From 2014 to 2016, Holzman was one of the producers and writers of the Showtime series Roadies, a behind-the-scenes comedy about people working with a touring rock band created by Cameron Crowe, J. J. Abrams (executive producing), and Holzman, that ran for a season.[11] The series starred Luke Wilson, Imogen Poots, Keisha Castle-Hughes, Peter Cambor, Rafe Spall[12] and Carla Gugino.[13]


Holzman has had a number of acting spots, primarily cameo roles on her own TV shows and a role as a therapist on Curb Your Enthusiasm. She also had a small role in the film Jerry Maguire. She wrote and performed several personal essays at the Un-Cabaret spoken word shows in Los Angeles and is featured on their CD Play the Word (Vol. 1).


Writing credits

Acting credits

Personal life

Holzman has been married to character actor Paul Dooley, whom she met at an improv acting class in New York,[14] since November 18, 1984.[15] Holzman notes that their 26-year age difference is "... a big part of our lives, but in a way it's meaningless."[4] They have a daughter Savannah Dooley[4] and live in Toluca Lake in Los Angeles, California.[14]


  1. ^ Winnie Holzman at IMDb.
  2. ^ a b de Giere, Carol. "Winnie Holzman (Book Writer for Wicked)". Wicked West End London. Retrieved 4 January 2014.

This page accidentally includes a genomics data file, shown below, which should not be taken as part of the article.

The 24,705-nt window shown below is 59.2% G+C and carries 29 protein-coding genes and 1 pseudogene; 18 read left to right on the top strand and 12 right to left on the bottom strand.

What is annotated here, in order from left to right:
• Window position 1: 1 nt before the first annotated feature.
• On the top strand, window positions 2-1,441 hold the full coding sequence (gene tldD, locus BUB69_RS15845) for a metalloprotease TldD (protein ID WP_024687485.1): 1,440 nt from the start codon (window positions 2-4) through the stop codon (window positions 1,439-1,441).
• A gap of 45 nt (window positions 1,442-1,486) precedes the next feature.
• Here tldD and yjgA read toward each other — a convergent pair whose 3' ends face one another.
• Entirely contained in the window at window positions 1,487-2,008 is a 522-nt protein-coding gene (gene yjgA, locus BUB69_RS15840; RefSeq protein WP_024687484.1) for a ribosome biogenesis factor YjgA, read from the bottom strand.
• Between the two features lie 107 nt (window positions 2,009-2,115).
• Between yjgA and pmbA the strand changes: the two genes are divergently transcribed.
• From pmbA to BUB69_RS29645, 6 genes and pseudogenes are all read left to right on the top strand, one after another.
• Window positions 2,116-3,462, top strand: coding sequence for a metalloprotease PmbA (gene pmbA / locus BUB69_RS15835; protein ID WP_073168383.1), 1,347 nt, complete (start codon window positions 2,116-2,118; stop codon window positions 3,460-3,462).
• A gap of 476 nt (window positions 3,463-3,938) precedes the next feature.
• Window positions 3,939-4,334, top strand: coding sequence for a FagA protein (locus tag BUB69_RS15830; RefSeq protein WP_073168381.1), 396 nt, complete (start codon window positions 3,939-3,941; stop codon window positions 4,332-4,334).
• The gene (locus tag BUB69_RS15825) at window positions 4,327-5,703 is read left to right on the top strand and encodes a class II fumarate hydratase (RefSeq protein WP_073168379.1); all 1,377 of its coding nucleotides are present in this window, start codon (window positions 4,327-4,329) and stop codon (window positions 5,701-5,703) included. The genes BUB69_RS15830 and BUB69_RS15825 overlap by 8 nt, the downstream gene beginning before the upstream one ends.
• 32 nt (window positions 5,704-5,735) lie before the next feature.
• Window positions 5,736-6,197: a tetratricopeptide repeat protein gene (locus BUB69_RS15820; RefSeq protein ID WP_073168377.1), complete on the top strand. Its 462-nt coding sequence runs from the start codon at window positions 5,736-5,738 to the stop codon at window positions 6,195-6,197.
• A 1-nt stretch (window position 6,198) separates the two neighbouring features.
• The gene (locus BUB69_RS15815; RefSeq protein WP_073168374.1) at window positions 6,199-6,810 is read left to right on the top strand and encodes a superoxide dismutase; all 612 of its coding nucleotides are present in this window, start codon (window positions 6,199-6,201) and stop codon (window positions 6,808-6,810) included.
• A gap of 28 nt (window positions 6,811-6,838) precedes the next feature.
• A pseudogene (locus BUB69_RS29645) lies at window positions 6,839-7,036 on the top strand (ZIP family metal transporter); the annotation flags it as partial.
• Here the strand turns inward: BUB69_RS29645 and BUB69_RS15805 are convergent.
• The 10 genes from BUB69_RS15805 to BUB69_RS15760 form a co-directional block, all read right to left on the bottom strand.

3. ^ "My So-Called Life". Emmys. Retrieved 4 January 2014.
  4. ^ a b c d e f g h i j k Pollak, Kevin (17 January 2011). "Episode 96 – Paul Dooley and Winnie Holzman!". Kevin Pollak's Chat Show. Retrieved 4 January 2014.
  5. ^ Jennifer Altmann (March 21, 2012). "Winnie Holzman '76, on writing for television". Princeton Alumni Weekly.
  6. ^ a b c d "The So-Called Players". My So-Called Life Bible. Retrieved 4 January 2014.
  7. ^ "Winnie Holzman". Playscripts. Retrieved 4 January 2014.
  8. ^ "ABC Family Announces Pick-Up Of Dramas "Huge" And "Pretty Little Liars"" (PDF) (Press release). ABC Family. 27 January 2010. Archived from the original (PDF) on 28 January 2010. Retrieved 28 January 2010.
  9. ^ Andreeva, Nellie (22 March 2010). "Nikki Blonsky to star in ABC Family's 'Huge'". The Hollywood Reporter. Retrieved 23 March 2010.
  10. ^ Ram, Archana (4 October 2010). "ABC Family cancels 'Huge': Are you sad to see it go?". Entertainment Weekly. Retrieved 24 September 2011.
  11. ^ O'Connell, Michael (18 June 2014). "Showtime Orders Cameron Crowe's Rock Comedy Pilot 'Roadies'". The Hollywood Reporter. Retrieved 30 December 2014.
  12. ^ Golberg, Lesley (8 December 2014). "Showtime's Cameron Crowe Comedy 'Roadies' Casts Quintet". The Hollywood Reporter. Retrieved 30 December 2014.
  13. ^ Wagmeister, Elizabeth (3 August 2015). "Carla Gugino Replaces Christina Hendricks in Showtime's 'Roadies' Pilot". Variety. Retrieved 21 June 2016.
  14. ^ a b Ng, David (10 April 2013). "Finally a go: A couple finishes writing 'Assisted Living,' at Odyssey Theatre Ensemble, nearly 30 years after its inception". The Los Angeles Times. Retrieved 4 January 2014.
  15. ^ Friedlander, Whitney (29 March 2013). "Wicked Writer Winnie Holzman and Her Husband Paul Dooley Wrote and Star in a Play Together. It Only Took Them 28 Years". LA Weekly. Retrieved 3 January 2014.

External links

This page was last edited on 6 June 2021, at 03:15